Members of Gamma Phi Beta Sorority are proud of our rich and accomplished history, dating back to our founding on November 11, 1874, at Syracuse University in New York.
In a society where women were discouraged from attending college because of their "insufficient brainpower" and "delicate health," four friends came together to form a women's society. They bonded together to face adversity and to encourage one another's intellectual growth. Now, more than 137 years later, we celebrate the vision and dedication of those women -- and all who have come since then -- who have built Gamma Phi Beta Sorority into one of the largest and most well-respected sororities in the world.
The Scholar Helen Mary Dodge Ferguson was a talented musician and member of the Daughters of the American Revolution. Her chief interest was the mission work sponsored by her church. Helen died in 1937, leaving a substantial bequest to Syracuse University for scholarships for members of Gamma Phi Beta. Her love of learning has endeared her as the scholar of the four.
The Artist Frances "Fannie" Elizabeth Haven Moss entered Northwestern University, where her father was president, as one of the first female students. After he was named chancellor of Syracuse University, she transferred to Syracuse. Frances later moved with her husband to Illinois where she was instrumental in establishing Omicron Chapter (Illinois at Urbana-Champaign). She was also the only Founder to have a daughter join Gamma Phi Beta. An accomplished artist, many of Frances' original watercolor paintings are on display at International Headquarters.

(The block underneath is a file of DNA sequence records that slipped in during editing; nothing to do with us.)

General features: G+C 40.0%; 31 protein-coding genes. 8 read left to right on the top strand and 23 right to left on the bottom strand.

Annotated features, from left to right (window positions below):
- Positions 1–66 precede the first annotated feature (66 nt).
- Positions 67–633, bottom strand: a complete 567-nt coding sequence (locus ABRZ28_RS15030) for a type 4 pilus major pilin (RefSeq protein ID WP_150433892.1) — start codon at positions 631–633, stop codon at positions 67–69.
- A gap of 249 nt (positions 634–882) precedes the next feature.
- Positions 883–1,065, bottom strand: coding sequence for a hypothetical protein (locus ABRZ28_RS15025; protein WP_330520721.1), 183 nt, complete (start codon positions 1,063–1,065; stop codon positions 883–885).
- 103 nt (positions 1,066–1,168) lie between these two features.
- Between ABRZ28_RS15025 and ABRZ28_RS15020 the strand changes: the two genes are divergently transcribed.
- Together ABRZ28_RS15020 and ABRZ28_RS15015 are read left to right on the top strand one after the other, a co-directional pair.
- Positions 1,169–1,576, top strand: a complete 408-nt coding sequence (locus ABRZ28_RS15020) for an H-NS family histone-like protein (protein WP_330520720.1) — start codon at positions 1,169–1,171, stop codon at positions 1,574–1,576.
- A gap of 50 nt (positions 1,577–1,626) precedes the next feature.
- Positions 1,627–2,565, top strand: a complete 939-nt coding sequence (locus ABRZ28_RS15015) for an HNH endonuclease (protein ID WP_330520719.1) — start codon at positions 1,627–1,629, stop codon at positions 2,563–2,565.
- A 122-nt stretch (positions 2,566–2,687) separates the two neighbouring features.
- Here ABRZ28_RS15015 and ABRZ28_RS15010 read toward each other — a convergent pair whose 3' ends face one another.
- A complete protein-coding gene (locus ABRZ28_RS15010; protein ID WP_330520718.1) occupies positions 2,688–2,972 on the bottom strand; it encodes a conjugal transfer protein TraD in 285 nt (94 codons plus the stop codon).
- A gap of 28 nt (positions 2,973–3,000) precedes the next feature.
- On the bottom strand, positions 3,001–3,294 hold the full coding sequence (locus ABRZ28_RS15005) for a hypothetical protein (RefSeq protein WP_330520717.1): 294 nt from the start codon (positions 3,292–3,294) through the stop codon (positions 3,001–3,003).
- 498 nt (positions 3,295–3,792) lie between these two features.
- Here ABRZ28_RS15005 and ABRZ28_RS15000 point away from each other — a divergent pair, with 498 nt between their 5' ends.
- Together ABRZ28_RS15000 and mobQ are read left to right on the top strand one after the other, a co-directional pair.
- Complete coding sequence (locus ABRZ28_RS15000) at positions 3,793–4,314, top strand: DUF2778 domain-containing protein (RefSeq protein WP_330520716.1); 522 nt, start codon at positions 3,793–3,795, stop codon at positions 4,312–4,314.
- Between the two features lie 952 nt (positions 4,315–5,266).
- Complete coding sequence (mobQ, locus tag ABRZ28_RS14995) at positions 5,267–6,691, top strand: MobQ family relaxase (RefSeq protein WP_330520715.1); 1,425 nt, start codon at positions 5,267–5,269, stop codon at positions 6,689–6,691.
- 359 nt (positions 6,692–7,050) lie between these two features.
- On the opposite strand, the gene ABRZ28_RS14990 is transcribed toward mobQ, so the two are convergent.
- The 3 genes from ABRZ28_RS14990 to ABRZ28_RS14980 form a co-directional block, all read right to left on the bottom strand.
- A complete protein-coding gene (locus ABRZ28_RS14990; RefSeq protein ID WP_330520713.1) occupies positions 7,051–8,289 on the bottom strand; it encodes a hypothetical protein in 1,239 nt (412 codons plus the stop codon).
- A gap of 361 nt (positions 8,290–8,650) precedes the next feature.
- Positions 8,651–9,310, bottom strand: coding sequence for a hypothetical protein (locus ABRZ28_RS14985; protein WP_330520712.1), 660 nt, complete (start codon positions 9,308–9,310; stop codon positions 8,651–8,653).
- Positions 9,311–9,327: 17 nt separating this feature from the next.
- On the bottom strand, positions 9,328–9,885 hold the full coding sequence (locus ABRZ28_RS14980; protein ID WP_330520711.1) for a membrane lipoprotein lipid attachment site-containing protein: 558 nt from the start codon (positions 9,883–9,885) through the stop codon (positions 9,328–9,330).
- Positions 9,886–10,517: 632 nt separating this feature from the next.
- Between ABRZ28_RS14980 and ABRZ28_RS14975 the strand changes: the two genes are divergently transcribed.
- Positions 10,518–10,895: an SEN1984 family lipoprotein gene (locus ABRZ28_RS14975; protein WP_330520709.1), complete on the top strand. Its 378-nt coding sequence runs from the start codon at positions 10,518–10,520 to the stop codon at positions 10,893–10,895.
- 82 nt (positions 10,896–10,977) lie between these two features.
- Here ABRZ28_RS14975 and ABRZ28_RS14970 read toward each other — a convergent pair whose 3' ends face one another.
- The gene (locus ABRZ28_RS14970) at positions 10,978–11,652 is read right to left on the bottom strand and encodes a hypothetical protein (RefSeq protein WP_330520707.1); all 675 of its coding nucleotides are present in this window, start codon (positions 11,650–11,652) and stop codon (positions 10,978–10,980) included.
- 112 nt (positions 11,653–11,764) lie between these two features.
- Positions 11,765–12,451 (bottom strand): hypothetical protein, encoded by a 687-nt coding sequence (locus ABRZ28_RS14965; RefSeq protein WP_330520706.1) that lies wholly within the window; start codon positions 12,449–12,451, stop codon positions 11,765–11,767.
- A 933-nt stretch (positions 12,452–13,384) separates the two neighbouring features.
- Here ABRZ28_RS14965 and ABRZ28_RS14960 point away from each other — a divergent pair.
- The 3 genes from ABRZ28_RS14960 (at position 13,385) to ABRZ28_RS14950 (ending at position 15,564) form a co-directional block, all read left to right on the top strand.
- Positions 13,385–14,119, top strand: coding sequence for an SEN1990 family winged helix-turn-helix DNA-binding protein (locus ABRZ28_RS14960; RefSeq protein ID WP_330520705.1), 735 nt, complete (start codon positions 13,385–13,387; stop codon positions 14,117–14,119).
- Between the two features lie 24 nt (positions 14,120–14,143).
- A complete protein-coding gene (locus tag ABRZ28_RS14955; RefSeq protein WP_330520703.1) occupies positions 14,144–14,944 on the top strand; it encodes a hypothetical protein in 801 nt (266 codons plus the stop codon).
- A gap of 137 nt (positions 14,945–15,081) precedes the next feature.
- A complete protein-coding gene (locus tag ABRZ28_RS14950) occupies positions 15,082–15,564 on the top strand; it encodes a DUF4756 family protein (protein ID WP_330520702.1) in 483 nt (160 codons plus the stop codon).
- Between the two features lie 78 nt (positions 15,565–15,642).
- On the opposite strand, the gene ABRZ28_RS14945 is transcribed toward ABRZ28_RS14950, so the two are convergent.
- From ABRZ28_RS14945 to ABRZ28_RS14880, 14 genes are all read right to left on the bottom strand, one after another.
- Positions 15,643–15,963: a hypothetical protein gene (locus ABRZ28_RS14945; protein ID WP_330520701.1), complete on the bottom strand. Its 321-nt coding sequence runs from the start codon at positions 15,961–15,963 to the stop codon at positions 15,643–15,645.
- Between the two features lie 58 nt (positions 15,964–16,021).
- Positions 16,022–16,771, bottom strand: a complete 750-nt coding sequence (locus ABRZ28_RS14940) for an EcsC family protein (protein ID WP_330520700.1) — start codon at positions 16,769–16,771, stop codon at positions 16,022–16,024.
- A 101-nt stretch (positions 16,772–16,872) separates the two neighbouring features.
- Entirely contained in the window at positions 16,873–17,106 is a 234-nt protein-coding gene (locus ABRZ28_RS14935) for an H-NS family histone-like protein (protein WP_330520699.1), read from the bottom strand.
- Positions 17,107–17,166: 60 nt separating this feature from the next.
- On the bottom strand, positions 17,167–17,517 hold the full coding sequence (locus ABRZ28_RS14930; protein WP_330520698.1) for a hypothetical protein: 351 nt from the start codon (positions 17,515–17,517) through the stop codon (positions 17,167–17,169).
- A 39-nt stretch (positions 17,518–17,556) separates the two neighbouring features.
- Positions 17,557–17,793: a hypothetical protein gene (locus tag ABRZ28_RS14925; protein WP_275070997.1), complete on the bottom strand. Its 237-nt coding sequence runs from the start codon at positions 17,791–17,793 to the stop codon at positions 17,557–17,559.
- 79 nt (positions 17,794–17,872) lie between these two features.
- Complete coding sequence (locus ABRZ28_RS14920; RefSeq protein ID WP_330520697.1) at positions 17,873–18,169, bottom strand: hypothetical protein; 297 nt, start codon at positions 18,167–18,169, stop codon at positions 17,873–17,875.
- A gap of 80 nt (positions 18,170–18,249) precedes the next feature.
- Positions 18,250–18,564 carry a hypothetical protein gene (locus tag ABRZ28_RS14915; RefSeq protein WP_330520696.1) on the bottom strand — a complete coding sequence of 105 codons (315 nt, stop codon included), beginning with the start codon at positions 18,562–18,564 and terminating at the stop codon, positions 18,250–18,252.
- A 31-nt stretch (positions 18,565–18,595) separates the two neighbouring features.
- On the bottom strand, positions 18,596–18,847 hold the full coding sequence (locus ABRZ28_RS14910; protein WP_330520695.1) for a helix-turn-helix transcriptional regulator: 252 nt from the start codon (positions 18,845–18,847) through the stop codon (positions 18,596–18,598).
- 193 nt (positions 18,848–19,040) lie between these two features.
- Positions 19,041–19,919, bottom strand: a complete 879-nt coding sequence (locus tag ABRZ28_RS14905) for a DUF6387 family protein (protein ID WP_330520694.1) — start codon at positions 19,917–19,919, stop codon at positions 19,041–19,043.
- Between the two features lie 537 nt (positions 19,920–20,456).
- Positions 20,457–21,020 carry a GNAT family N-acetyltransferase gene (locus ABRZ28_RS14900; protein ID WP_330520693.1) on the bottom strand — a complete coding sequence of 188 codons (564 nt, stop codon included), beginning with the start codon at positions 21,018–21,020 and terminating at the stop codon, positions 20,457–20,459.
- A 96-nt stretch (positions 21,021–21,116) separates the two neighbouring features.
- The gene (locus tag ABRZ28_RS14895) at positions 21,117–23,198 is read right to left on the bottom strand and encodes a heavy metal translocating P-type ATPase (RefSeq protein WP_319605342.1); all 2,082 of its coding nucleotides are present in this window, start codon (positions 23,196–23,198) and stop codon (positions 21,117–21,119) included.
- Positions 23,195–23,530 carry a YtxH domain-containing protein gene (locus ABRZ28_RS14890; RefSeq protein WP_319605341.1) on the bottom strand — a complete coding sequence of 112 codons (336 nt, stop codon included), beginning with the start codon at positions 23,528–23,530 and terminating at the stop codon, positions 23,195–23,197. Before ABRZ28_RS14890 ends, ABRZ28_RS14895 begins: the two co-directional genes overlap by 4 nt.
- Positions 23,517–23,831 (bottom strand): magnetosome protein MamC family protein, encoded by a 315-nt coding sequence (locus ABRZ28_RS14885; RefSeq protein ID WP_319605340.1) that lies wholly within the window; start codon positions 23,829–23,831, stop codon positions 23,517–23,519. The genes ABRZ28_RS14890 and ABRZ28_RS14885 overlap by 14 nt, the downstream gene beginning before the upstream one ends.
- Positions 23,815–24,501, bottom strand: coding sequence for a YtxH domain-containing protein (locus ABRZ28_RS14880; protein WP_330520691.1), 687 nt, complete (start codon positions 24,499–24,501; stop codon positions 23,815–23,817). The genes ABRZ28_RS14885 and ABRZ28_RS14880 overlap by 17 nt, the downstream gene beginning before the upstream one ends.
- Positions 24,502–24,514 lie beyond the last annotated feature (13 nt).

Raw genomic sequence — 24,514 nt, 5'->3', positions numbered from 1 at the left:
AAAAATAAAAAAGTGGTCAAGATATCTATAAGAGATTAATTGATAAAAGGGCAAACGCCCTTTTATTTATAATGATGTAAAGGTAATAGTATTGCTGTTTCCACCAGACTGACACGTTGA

The Friend Eunice Adeline "Addie" Curtis graduated from Syracuse with a bachelor's degree in music. She was the soprano soloist at St. Paul's Episcopal Church in Syracuse for 33 years and had a son, Edward, with her husband, Frank Curtis. Addie was described by others as kind and generous to a fault, always cheerful, always sympathetic, the most charitable person who ever lived and deeply loved. In a word: friend.
The World Traveler Mary "Minnie" Alice Bingham Willoughby graduated from Syracuse with a degree in fine arts. She was a world traveler, having accompanied her parents to numerous sites in Europe. Minnie and Helen were the only Founders able to continue their close association after their college years, as both lived in Utica, New York. Minnie is described as having "a delight in all things that led to a cultural life," and a "pride in all conduct that led to the beauty of knowledge."